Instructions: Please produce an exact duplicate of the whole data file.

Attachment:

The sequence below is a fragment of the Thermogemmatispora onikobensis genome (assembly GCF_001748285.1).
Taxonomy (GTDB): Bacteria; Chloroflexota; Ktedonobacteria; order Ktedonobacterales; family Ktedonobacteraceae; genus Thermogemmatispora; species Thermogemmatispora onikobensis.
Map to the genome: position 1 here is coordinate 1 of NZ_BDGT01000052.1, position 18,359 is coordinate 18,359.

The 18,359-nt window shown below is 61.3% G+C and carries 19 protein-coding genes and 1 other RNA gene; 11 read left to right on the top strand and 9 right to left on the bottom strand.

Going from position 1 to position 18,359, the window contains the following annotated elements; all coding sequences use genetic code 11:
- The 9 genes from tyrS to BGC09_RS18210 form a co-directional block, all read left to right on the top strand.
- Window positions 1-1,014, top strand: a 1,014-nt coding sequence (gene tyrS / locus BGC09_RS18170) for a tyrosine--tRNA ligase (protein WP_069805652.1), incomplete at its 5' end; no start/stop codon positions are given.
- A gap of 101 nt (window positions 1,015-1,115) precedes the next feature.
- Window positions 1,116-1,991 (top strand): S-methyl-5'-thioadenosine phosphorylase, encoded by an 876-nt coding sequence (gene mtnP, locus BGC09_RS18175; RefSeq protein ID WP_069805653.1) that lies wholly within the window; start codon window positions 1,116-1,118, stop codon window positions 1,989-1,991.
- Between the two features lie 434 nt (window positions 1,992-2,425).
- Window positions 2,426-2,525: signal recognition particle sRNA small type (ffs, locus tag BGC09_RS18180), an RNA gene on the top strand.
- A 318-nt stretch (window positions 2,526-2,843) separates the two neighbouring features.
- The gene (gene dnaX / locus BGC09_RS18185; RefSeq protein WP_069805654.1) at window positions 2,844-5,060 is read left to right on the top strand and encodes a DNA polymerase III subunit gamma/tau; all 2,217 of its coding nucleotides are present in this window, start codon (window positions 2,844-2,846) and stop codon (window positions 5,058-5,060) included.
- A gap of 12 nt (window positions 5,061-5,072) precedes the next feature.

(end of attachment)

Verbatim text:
The sequence below is a fragment of the Thermogemmatispora onikobensis genome (assembly GCF_001748285.1).
Taxonomy (GTDB): Bacteria; Chloroflexota; Ktedonobacteria; order Ktedonobacterales; family Ktedonobacteraceae; genus Thermogemmatispora; species Thermogemmatispora onikobensis.
Map to the genome: position 1 here is coordinate 1 of NZ_BDGT01000052.1, position 18,359 is coordinate 18,359.

The 18,359-nt window shown below is 61.3% G+C and carries 19 protein-coding genes and 1 other RNA gene; 11 read left to right on the top strand and 9 right to left on the bottom strand.

Going from position 1 to position 18,359, the window contains the following annotated elements; all coding sequences use genetic code 11:
- The 9 genes from tyrS to BGC09_RS18210 form a co-directional block, all read left to right on the top strand.
- Window positions 1-1,014, top strand: a 1,014-nt coding sequence (gene tyrS / locus BGC09_RS18170) for a tyrosine--tRNA ligase (protein WP_069805652.1), incomplete at its 5' end; no start/stop codon positions are given.
- A gap of 101 nt (window positions 1,015-1,115) precedes the next feature.
- Window positions 1,116-1,991 (top strand): S-methyl-5'-thioadenosine phosphorylase, encoded by an 876-nt coding sequence (gene mtnP, locus BGC09_RS18175; RefSeq protein ID WP_069805653.1) that lies wholly within the window; start codon window positions 1,116-1,118, stop codon window positions 1,989-1,991.
- Between the two features lie 434 nt (window positions 1,992-2,425).
- Window positions 2,426-2,525: signal recognition particle sRNA small type (ffs, locus tag BGC09_RS18180), an RNA gene on the top strand.
- A 318-nt stretch (window positions 2,526-2,843) separates the two neighbouring features.
- The gene (gene dnaX / locus BGC09_RS18185; RefSeq protein WP_069805654.1) at window positions 2,844-5,060 is read left to right on the top strand and encodes a DNA polymerase III subunit gamma/tau; all 2,217 of its coding nucleotides are present in this window, start codon (window positions 2,844-2,846) and stop codon (window positions 5,058-5,060) included.
- A gap of 12 nt (window positions 5,061-5,072) precedes the next feature.